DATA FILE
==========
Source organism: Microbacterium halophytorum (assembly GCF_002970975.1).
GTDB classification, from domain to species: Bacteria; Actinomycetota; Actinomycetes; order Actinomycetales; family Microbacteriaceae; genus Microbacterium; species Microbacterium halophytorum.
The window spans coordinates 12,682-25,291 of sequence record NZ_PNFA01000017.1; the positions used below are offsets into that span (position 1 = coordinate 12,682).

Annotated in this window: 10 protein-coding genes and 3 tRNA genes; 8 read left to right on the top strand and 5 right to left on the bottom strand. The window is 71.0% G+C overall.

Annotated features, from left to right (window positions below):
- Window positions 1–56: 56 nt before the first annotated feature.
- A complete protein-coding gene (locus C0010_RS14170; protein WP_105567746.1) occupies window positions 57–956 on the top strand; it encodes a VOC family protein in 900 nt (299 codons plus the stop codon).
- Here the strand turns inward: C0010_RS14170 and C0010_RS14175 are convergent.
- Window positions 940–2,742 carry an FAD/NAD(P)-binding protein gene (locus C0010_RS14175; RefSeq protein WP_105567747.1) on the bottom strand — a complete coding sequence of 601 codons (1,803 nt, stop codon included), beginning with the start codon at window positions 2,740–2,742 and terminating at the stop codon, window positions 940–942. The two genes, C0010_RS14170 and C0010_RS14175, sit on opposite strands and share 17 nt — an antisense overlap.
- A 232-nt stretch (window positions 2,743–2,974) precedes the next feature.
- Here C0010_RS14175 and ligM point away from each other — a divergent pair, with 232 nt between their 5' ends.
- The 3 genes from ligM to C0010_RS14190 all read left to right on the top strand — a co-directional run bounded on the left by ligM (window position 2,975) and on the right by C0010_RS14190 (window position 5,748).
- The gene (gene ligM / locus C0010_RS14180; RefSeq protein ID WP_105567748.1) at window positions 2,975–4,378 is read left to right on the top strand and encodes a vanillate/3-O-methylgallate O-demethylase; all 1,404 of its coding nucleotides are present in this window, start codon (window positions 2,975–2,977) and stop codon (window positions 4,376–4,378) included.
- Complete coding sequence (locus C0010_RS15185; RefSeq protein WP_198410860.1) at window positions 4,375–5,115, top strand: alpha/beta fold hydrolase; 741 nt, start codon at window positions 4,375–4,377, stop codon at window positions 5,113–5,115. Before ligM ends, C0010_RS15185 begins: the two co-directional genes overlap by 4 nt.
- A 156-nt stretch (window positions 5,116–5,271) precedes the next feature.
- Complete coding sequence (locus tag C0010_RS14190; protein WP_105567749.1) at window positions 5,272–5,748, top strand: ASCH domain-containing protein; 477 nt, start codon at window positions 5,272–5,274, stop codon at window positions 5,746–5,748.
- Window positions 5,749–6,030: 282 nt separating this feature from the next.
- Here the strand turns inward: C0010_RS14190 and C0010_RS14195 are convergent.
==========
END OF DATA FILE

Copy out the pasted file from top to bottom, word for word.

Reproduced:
Source organism: Microbacterium halophytorum (assembly GCF_002970975.1).
GTDB classification, from domain to species: Bacteria; Actinomycetota; Actinomycetes; order Actinomycetales; family Microbacteriaceae; genus Microbacterium; species Microbacterium halophytorum.
The window spans coordinates 12,682-25,291 of sequence record NZ_PNFA01000017.1; the positions used below are offsets into that span (position 1 = coordinate 12,682).

Annotated in this window: 10 protein-coding genes and 3 tRNA genes; 8 read left to right on the top strand and 5 right to left on the bottom strand. The window is 71.0% G+C overall.

Annotated features, from left to right (window positions below):
- Window positions 1–56: 56 nt before the first annotated feature.
- A complete protein-coding gene (locus C0010_RS14170; protein WP_105567746.1) occupies window positions 57–956 on the top strand; it encodes a VOC family protein in 900 nt (299 codons plus the stop codon).
- Here the strand turns inward: C0010_RS14170 and C0010_RS14175 are convergent.
- Window positions 940–2,742 carry an FAD/NAD(P)-binding protein gene (locus C0010_RS14175; RefSeq protein WP_105567747.1) on the bottom strand — a complete coding sequence of 601 codons (1,803 nt, stop codon included), beginning with the start codon at window positions 2,740–2,742 and terminating at the stop codon, window positions 940–942. The two genes, C0010_RS14170 and C0010_RS14175, sit on opposite strands and share 17 nt — an antisense overlap.
- A 232-nt stretch (window positions 2,743–2,974) precedes the next feature.
- Here C0010_RS14175 and ligM point away from each other — a divergent pair, with 232 nt between their 5' ends.
- The 3 genes from ligM to C0010_RS14190 all read left to right on the top strand — a co-directional run bounded on the left by ligM (window position 2,975) and on the right by C0010_RS14190 (window position 5,748).
- The gene (gene ligM / locus C0010_RS14180; RefSeq protein ID WP_105567748.1) at window positions 2,975–4,378 is read left to right on the top strand and encodes a vanillate/3-O-methylgallate O-demethylase; all 1,404 of its coding nucleotides are present in this window, start codon (window positions 2,975–2,977) and stop codon (window positions 4,376–4,378) included.
- Complete coding sequence (locus C0010_RS15185; RefSeq protein WP_198410860.1) at window positions 4,375–5,115, top strand: alpha/beta fold hydrolase; 741 nt, start codon at window positions 4,375–4,377, stop codon at window positions 5,113–5,115. Before ligM ends, C0010_RS15185 begins: the two co-directional genes overlap by 4 nt.
- A 156-nt stretch (window positions 5,116–5,271) precedes the next feature.
- Complete coding sequence (locus tag C0010_RS14190; protein WP_105567749.1) at window positions 5,272–5,748, top strand: ASCH domain-containing protein; 477 nt, start codon at window positions 5,272–5,274, stop codon at window positions 5,746–5,748.
- Window positions 5,749–6,030: 282 nt separating this feature from the next.
- Here the strand turns inward: C0010_RS14190 and C0010_RS14195 are convergent.